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Solar Eclipse Epilogue

Certified viewing glasses were backordered on Amazon in the days running up to the eclipse. On the day of it, there were clusters of people handing the solar eclipse glasses back and forth to one another. Groups the had made pinholes were uninterested in offers of the glasses, one of them said they preferred to watch it, “the old-fashioned way.”

Along the line of totality, there were reports of a long line of cars parked illegally on the sides of highways. Hotel rooms and Air Bnbs were, for last minute bookings, were going for a thousand dollars a night. People on social media called it breathtaking, like nothing else.

Rare

For some, this all felt like too much hype. A solar eclipse, even a total one isn’t that rare. They can be viewed regularly on Earth from different locations; often though, the line of totality falls on the oceans or on underpopulated regions.

The United States hadn’t seen an solar eclipse of this length, spread across the continental US, since 1918. And even though this most recent eclipse was hyped as a once in a lifetime event, another one similar in scope will happen on April 8, 2024.

April 8, 2024

The line of totality will be spread from Maine to Texas. The rest of the United States and parts of Canada and Mexico will be able to see a partial solar eclipse.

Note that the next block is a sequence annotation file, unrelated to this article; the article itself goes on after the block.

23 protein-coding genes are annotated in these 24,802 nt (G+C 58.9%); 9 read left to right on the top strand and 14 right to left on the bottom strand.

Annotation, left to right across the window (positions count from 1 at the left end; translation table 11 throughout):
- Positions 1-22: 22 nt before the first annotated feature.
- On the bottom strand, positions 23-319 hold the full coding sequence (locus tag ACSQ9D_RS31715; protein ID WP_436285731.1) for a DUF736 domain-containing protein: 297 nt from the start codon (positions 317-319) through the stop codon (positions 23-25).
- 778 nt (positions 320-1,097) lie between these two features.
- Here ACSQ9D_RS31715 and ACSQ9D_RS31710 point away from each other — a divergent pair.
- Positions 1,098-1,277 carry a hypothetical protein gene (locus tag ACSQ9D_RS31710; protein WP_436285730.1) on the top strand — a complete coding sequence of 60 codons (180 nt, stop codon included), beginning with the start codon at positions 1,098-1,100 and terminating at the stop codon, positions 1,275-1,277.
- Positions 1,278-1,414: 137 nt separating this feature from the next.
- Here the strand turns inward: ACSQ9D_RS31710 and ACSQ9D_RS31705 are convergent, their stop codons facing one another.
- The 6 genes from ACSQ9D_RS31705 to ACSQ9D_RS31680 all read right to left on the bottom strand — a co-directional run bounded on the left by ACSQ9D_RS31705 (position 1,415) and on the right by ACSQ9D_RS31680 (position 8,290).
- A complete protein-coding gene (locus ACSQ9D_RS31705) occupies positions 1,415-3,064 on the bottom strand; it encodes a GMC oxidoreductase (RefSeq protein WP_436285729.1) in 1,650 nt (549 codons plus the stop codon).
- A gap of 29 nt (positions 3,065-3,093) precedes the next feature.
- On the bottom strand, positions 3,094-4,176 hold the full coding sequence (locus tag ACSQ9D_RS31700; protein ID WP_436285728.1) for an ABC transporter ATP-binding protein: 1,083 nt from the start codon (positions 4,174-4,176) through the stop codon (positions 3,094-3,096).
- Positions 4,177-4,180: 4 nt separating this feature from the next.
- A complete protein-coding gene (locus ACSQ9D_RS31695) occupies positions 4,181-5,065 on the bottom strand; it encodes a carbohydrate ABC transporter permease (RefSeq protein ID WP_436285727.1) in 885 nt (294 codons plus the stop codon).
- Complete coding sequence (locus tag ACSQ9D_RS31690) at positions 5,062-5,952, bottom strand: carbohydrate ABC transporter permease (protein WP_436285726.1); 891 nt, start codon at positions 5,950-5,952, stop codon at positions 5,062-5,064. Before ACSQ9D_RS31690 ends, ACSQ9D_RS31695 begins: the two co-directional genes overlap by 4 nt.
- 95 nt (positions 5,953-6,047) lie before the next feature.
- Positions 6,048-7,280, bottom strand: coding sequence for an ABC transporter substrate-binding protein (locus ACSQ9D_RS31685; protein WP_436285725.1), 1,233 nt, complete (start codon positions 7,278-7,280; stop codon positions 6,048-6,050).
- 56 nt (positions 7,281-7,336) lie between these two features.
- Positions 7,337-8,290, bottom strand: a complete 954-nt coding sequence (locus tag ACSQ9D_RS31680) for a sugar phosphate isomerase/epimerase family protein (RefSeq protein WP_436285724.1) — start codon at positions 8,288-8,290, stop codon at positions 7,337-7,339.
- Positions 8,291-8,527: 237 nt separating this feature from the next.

In Bloomington, where A Moment of Science is based, the August 21st eclipse was at its maximum at 95% totality. It was cloudy. Earlier in the day, people were afraid that it wouldn’t be visible.

Watching an eclipse at even just 94% totality is a strange feeling. It feels unnatural, even with protective glasses, to stare up toward the sun. A partial eclipse, even with that much of the sun covered, doesn’t feel ominous.

On Viewing

Through the protective lenses, the color black is deeper and richer than almost anywhere else. The only thing darker I’ve ever experienced is taking a cave tour and having the guide turn off all the lights for a moment, so that everyone could really, truly experience darkness.

The sun through the glasses is a rich orange-yellow. The closest I’ve come to seeing that color orange is seeing a sunset over the ocean.

Photo by Karthik Naidu (Flickr)

Photo by Karthik Naidu (Flickr)

A partial solar eclipse is a beauty that can only be experienced safely with some form of remove. To glimpse, accidentally or on purpose, a partial eclipse is to risk permanent retinal damage.

What makes the eclipse worth seeing, isn’t just its perceived rareness, but the dedication it takes to have that experience. You have to seek out or create something to watch. You have to find the time to pause and consider the sun, the moon, and Earth, and how all three interact.

In 2024, Bloomington will be in the line of totality. For about four minutes, the sun’s corona will be able to be seen. If you didn’t get a chance to experience the 2017 eclipse, start making plans for the next one.

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